done in an interesting piece by John Hempton titled A tale of two banking crises: Japan and Korea. I think a really important point Hempton made that doesn’t get enough attention is the fact that Japan’s postwar economic and social systems are not that different than the prewar configurations. Even though Japan is nominally a democratic country, the structure of electoral districts and the system of distribution of government spending subsidizes vested interests and serves as a hindrance for policy change. The power of the unelected bureaucrats in national ministries such as the Ministry of Finance is strong, and this interest group resists change in the system as well.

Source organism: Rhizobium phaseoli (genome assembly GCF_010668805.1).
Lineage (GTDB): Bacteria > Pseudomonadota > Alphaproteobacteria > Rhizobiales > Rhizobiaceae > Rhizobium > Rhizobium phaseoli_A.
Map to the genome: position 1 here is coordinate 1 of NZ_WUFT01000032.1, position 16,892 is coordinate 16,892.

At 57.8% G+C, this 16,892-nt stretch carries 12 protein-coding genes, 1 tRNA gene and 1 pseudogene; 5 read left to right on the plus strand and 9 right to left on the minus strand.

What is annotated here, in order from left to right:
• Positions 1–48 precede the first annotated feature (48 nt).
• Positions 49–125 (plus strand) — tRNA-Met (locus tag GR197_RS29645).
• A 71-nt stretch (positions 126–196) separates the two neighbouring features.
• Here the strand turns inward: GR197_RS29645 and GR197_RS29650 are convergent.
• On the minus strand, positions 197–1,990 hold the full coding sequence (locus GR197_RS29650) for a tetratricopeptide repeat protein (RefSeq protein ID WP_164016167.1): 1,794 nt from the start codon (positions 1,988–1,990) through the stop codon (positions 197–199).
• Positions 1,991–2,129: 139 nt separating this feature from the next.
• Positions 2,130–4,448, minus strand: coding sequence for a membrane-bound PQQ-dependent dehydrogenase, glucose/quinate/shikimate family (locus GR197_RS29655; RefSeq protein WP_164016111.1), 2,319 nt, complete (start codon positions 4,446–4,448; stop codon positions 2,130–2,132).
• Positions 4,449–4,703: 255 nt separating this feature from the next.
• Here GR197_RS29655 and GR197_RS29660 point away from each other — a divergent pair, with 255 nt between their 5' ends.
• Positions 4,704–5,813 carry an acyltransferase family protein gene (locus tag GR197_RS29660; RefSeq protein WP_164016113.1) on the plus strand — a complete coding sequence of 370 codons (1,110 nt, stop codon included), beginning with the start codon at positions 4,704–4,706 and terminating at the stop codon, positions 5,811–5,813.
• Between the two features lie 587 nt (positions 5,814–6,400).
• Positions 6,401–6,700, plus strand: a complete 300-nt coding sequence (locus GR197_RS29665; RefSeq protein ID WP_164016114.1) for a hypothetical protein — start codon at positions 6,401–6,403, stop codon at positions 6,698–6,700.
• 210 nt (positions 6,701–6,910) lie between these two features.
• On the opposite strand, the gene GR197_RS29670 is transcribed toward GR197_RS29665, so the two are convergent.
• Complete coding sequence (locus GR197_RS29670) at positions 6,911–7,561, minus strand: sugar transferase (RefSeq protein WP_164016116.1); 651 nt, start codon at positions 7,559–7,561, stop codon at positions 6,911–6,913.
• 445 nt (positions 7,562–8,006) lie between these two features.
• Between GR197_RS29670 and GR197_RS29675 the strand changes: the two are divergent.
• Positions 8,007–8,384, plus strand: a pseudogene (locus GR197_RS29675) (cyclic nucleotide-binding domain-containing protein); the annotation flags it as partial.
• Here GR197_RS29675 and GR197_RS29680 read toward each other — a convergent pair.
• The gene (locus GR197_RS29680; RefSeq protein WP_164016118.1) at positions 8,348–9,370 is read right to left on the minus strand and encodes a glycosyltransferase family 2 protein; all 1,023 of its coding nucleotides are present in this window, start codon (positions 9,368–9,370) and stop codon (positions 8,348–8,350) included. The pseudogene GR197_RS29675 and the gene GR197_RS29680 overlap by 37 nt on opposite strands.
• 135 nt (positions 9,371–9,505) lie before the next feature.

I think that South Korea’s citizens have been better served by their system. Even though South Korea went through a sharper recession, the following sharper recovery was partly a result of major economic restructuring driven by the collapse.